4 ( +9 / -5 )

Pay attention; three years ago Turkey imprisoned it's Military leadership and hundreds of thousands of turkish leaders just for trying to enforce Turkeys Constitution as their Constitution demanded they not peermit a religious leader to take over their secular government.

The hundreds of thousands of turkish political prisoners languish in jail and Islamist Ergoan is now trying to enlarge Turkey by occupying as much of Syria as he can get away with.

0 ( +5 / -5 )

The Kurds should have put in with ISIL. They seem to be surrounded by terrorists and should take some as allies before they get wiped out.

0 ( +3 / -3 )

Liberals on Monday: "Trump is bad for not supporting the Syrian Rebels"

Liberals on Tuesday: "Trump is bad for not opposing the Syrian Rebels"

1 ( +8 / -7 )

And the Trump-Putin-Assad-Erdogan plan to make Syria, Turkey, and Russia Great Again continues....

"The Turkish invasion is no longer threatening the revival of Daesh (Islamic State), rather it has revived it and activated its cells in Qamishli and Hasaka and all the other areas," SDF official Redur Xelil said, noting car bombs in each of the cities in the last day.

And ISIS, which was being destroyed under President Obama, now grows and becomes a greater threat to the US and Europe under Donnie the Dimwit...

-1 ( +5 / -6 )

Trump threw the Kurds to the wolves without even attempting to negotiate. What a wuss!

Trump: Uuuuhhh! I give up! Putin, Erdogan and Assad . . . You guys can take over from here! I don't want to be involved with trying to help anybody. America first!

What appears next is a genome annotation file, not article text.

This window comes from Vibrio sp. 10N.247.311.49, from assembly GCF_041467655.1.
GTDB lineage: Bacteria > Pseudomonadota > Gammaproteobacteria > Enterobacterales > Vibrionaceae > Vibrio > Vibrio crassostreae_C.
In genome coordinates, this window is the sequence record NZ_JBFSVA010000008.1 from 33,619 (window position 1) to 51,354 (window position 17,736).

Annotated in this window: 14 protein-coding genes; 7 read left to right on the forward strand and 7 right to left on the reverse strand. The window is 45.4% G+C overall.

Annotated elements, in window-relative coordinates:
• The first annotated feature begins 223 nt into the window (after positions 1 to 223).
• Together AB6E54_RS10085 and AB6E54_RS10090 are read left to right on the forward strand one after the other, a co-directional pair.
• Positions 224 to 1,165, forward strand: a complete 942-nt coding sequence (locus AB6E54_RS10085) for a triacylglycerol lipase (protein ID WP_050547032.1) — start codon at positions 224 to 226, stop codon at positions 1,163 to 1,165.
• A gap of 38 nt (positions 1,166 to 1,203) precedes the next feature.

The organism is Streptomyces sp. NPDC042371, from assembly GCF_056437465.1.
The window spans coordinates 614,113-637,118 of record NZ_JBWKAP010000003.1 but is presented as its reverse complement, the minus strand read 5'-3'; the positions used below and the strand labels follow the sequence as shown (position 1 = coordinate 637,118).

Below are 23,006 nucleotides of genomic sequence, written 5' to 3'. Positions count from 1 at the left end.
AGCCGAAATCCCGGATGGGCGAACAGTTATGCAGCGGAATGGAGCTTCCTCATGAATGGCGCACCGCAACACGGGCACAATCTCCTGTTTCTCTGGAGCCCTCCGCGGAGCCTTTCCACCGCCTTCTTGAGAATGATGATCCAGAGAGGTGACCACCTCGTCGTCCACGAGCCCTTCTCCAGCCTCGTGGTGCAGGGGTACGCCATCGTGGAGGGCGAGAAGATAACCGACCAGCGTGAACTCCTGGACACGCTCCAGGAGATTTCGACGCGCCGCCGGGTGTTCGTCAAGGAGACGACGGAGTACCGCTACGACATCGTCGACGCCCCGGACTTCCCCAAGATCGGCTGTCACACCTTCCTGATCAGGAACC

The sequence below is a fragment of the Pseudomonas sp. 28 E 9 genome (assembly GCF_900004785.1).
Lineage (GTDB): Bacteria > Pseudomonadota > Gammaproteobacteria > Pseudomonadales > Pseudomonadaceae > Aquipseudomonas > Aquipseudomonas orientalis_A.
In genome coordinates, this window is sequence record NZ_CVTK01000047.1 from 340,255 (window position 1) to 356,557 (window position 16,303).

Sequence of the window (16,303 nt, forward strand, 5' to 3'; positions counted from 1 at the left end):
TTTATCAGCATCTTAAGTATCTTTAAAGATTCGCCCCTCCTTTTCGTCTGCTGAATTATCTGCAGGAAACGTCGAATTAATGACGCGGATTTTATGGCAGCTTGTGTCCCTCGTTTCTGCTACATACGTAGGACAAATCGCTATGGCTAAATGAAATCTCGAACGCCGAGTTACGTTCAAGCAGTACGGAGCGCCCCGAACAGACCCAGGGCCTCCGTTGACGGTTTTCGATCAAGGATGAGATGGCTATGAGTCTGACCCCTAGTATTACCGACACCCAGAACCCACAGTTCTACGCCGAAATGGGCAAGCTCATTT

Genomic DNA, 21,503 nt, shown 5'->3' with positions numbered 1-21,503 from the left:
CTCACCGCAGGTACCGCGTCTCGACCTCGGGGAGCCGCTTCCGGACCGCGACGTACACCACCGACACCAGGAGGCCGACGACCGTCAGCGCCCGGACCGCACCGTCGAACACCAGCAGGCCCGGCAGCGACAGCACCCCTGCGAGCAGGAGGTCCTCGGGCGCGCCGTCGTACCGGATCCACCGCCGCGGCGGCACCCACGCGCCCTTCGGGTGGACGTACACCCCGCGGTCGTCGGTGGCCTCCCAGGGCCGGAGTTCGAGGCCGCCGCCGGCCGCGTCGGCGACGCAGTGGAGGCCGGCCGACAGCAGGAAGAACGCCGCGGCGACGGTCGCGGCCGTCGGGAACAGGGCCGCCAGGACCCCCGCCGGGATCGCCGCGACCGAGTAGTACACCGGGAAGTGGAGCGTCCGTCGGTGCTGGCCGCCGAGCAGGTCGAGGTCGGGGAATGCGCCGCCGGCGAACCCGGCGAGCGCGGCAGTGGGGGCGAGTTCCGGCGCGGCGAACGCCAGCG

0 ( +3 / -3 )

The US has failed in Syria. Assad will stay. Russia, Iran and the people of Syria are the winners.

Turkey has no interest in gaining territory. It does however, have at its core, the desire to keep Turkey as it is. The US knows that Turkey will never permit a Kurdish state, regardless of any sanctions or even war.

The present situation is just Trump bending to reality.

Sad to say but Trump is right on this... (that hurts) The Syrian civil war was an Obama/ Clinton experiment so Trump can easily duck out.

0 ( +4 / -4 )

This is Genocide of the Kurds.  The same Kurds who fought along side the US forces.  Now abandoned.  It will take many years before people trust America again as an reliable partner.  Trump has treated the Kurdish troops and civilians in the same manner as he did Michael Cohen.  No longer of any use to him, he doesn't give a flying whatever about them.  And they are being decimated.  This is a war crime.

2 ( +5 / -3 )

@lincolnmaN

And ISIS, which was being destroyed under President Obama, now grows and becomes a greater threat to the US and Europe under Donnie the Dimwit...

Wrong!

Please read up on your modern day history...

1 ( +5 / -4 )

Please read up on your modern day history...

It's a little early in the day to be trying to revise reality, isn't it?

0 ( +3 / -3 )

@lincolnmaN

And ISIS, which was being destroyed under President Obama, now grows and becomes a greater threat to the US and Europe under Donnie the Dimwit...

Wrong!

Please read up on your modern day history...

Thank you for offering such a knowledgeable and fact-filled reply...

-1 ( +3 / -4 )

Liberals on Monday: "Trump is bad for not supporting the Syrian Rebels"

Liberals on Tuesday: "Trump is bad for not opposing the Syrian Rebels"

No. You're intentionally misrepresenting what liberals say.

-2 ( +4 / -6 )

Trump decided to abandon our allies after a phone call to one of his major donors, the Turkish president. Amazing to think that if only the Kurds were in a position to offer the American president a huge bribe, they might have kept American support.

2 ( +5 / -3 )

I had no idea ethnic cleansing was a U.S policy. Nore did I know that working with the U.S actually gives the green light to ethnic cleansing. Who would have thought being stabbed in the back is an actual policy by a not a the supposed beak on of freedom.